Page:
There is a relationship, although not a linear but a logarithmic one, between the amount a country spends on health care and the care it actually delivers. However, there are some outliers, and the US is one --- it is way below the curve. Americans pay several thousand dollars per head too much for the quality of care they actually get. Apart from the money that is drained off by insurers and other indirect beneficiaries of the system, it is also fundamentally wasteful. The biggest problem with the proposed reform is that it is too timid and far too concerned with not hurting the greediest players on the field. In reality, looking at the global figures, the USA should be able to cut spending by about $600 billion AND improve quality of care.

Would that hurt the pharma industry? Probably, but I think predictions of doom are way overstated. There are also steps the authorities could take to save money in the pharmaceutical industry, for example by regulating advertisements and marketing much more strictly, that could save the industry a lot of money.

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24. Marty on August 17, 2009 4:43 PM writes...

FormerMolecModeler,

Every tort reform proposal I've ever seen (and the Texas law) only puts caps on non-economic damages (pain and suffering). So you don't really know what you're talking about, do you?

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25. qetzal on August 17, 2009 4:52 PM writes...

Compliance Analyst wrote:

I think it was Hawaii that tried the universal healthcare for children for those uninsured kids. They ended the program 7 months in because people all jumped to the universal healthcare for children and bankrupted the system. When people have an option, they will always go the free route and not take any accountability.

I don't think that can be a definitive comparison either. The fact is that there are multiple nations that provide universal health coverage (Canada, UK, etc.), and they're not being bankrupted by it. If anything, they supposedly spend significantly less than the US, and have longer life expectancy.

I don't necessarily trust those comparative cost and health numbers. I recognize there are a lot of ways to fudge them (and I've seen a number of such arguments made.) I also recognize that there are problems with those other systems, and it's arguable whether they are better or worse than ours.

But clearly, it is possible to run a universal health care system that doesn't spin entirely out of control.

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26. Hap on August 17, 2009 5:29 PM writes...

Marty - Perhaps, if FMM is clueless, you could explain then where the large disparity in health care (or, more directly, malpractice insurance) costs between tort-reformed states and non-tort-reformed states is, because I wasn't aware there actually was one.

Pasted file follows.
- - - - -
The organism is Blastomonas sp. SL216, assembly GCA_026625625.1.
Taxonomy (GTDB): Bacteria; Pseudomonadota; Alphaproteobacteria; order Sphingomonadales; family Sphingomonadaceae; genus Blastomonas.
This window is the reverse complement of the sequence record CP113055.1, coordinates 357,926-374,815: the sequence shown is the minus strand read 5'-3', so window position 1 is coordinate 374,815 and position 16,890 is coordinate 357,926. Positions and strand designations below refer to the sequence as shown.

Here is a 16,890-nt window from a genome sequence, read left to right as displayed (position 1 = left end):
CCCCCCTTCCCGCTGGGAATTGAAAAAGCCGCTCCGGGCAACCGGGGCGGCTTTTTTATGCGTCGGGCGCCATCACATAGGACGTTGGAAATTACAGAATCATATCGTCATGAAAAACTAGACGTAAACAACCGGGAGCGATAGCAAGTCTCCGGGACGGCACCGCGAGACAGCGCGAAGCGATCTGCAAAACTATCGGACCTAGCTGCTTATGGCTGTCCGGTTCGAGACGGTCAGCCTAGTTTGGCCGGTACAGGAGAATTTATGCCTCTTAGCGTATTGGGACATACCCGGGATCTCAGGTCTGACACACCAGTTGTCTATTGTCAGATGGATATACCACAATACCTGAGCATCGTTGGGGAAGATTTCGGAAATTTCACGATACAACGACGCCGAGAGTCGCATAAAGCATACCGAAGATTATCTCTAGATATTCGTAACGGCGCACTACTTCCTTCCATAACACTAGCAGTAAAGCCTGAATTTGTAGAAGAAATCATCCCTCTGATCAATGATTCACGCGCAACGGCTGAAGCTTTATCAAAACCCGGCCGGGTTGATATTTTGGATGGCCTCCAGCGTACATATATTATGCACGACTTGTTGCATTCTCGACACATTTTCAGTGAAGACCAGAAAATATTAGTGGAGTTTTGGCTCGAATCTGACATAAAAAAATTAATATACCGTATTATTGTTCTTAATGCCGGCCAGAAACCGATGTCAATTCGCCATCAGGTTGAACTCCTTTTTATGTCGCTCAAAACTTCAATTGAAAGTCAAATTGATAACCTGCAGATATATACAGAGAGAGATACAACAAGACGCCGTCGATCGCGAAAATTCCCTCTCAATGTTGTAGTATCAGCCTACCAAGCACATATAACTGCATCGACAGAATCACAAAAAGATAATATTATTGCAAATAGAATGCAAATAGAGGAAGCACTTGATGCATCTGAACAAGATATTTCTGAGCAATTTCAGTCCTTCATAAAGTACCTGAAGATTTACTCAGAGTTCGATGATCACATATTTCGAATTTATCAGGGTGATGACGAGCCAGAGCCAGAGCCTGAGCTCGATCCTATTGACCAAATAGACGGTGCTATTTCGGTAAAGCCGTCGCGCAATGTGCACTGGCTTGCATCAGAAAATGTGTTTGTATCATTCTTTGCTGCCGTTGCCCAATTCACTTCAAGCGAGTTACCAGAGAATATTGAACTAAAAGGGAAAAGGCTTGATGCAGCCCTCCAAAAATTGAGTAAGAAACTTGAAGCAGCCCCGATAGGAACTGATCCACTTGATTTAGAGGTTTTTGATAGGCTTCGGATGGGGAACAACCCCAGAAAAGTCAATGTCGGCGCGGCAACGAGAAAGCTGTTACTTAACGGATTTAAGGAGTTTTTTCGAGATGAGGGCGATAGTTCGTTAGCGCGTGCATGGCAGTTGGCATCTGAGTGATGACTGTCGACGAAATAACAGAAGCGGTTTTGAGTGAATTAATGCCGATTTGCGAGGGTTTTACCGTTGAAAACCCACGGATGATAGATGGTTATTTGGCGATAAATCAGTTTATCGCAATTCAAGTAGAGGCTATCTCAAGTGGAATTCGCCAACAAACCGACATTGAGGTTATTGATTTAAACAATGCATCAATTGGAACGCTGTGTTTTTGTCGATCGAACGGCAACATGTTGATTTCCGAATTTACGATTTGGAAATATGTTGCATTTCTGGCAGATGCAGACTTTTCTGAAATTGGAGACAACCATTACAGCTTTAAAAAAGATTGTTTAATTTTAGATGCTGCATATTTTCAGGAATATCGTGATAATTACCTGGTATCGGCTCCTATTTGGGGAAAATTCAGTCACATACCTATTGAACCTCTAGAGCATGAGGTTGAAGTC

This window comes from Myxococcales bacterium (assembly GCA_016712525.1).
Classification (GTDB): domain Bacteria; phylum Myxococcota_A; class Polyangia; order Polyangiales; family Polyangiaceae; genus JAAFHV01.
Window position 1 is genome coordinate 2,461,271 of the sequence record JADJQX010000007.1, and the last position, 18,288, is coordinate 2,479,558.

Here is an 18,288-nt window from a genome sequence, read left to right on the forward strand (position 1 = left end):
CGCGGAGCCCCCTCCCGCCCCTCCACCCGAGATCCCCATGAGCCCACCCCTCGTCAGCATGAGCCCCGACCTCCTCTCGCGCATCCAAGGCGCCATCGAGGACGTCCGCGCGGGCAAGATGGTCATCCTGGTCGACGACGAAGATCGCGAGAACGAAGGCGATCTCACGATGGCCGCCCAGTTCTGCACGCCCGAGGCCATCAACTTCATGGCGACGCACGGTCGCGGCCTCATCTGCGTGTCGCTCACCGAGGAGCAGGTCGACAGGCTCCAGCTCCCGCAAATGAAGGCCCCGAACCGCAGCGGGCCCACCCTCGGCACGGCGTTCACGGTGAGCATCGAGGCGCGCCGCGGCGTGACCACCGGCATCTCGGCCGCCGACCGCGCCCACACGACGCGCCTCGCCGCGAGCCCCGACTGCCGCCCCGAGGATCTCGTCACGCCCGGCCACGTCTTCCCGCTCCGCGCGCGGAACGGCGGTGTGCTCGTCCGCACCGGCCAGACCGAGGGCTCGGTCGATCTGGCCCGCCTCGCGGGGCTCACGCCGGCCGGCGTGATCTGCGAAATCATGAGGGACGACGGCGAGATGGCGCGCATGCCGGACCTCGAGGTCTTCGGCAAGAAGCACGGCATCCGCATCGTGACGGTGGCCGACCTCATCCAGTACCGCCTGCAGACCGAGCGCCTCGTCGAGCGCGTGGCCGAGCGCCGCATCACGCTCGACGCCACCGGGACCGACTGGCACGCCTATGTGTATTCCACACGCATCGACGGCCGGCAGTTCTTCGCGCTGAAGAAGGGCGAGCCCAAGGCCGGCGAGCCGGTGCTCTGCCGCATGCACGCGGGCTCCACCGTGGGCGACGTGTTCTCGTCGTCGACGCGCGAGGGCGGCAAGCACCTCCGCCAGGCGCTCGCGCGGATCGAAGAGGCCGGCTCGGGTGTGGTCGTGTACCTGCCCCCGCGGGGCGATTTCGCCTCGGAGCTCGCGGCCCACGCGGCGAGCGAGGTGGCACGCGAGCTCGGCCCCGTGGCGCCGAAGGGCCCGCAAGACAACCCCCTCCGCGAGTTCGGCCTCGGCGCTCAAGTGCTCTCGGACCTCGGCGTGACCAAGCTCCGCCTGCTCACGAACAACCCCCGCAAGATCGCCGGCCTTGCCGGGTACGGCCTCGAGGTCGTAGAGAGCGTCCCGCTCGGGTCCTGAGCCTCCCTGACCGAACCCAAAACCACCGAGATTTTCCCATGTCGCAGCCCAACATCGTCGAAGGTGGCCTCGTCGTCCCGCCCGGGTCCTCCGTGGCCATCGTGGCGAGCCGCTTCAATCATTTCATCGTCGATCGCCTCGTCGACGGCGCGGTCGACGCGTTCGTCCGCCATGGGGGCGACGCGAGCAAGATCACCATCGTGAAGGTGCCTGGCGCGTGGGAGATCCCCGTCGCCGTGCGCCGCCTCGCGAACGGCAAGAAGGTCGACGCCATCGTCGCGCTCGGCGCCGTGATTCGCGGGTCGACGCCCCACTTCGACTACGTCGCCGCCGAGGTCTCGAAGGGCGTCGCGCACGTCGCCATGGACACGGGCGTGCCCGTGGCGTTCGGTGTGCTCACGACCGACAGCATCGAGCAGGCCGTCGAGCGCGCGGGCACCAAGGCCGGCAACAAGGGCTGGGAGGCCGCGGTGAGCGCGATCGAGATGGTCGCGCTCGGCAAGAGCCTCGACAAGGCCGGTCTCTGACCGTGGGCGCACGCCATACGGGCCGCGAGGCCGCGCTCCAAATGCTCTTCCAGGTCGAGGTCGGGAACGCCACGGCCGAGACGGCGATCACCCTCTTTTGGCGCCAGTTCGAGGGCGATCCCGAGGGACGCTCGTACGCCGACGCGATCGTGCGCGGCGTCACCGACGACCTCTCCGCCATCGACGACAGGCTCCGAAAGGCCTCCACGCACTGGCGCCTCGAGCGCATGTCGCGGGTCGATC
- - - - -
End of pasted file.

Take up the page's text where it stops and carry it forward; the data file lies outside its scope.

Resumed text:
If tort reform were useful in cutting malpractice costs, you'd probably expect a shift of doctors to states with tort reform, and eventually a decrease in doctors' costs in them - unless increases in facilities and insurance costs have eaten that up, you'd expect to see a lower cost to patients and insurers, as well. If that had happened, I would figure that the tort reform crowd (and their Republican allies) would have a hard time keeping it under their hats - two birds with one stone (limiting damage awards and lowering medical care costs and hurting opposition supporters) seems awfully efficient. If any of these are happening, then at least half of the argument ("tort reform hurts patients and doesn't cut costs.") would be addressed more directly. I'm going to make the WAG, though, that they haven't and aren't, and that tort reform is great for screwing lawyers (hope you're wearing protection!) but little else.

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27. DH on August 17, 2009 5:46 PM writes...

With its latest sellout to ObamaCare, it appears that PhRMA is about as effective at defending big pharma's interests as Wesley Mouch was at defending Hank Rearden's. (Mouch was Rearden's "man in Washington" in Atlas Shrugged.)

One part of me says that these cowardly bastards deserve what they're going to get for such a sellout. In the fight against the government takeover of medicine (and for the rights of doctors, patients, and drug companies), I share the attitude expressed in this Rearden quote from the novel: "I am sorry I will be obliged to save your goddamn necks along with mine."

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28. Theodore Wilson on August 17, 2009 6:12 PM writes...

I would like to present a moderate opinion on the discussed concept of entitlement. I would agree with "Compliance Analyst" that physicians are not owned due to a fundamental right to their skills. However, and I would hope that we can agree that medicine is a different kind of service then other businesses. Sadly with American medicine there is a tremendous amount of profiteering that goes on, even in the "not for profit" sector. Part of the root is that we have some amazing treatments something that didn't really exist fifty years ago, many of which were developed or strongly based upon research in the public sector, sadly the flip side is those treatments can be withheld for large amounts of money and providers can take a very fat cut off the top because people have to have healthcare. The fat cut doesn't help the system. It is nothing less then exploitation by providing non-choices. What I would assert is that people are 100% entitled to a system where their healthcare dollars are actually being spent on healthcare. This is something that we do not have. You could argue about how much you should contribute for someone else's bypass surgery, but I argue about how much they should contribute to the personal jets for share-holder and executives.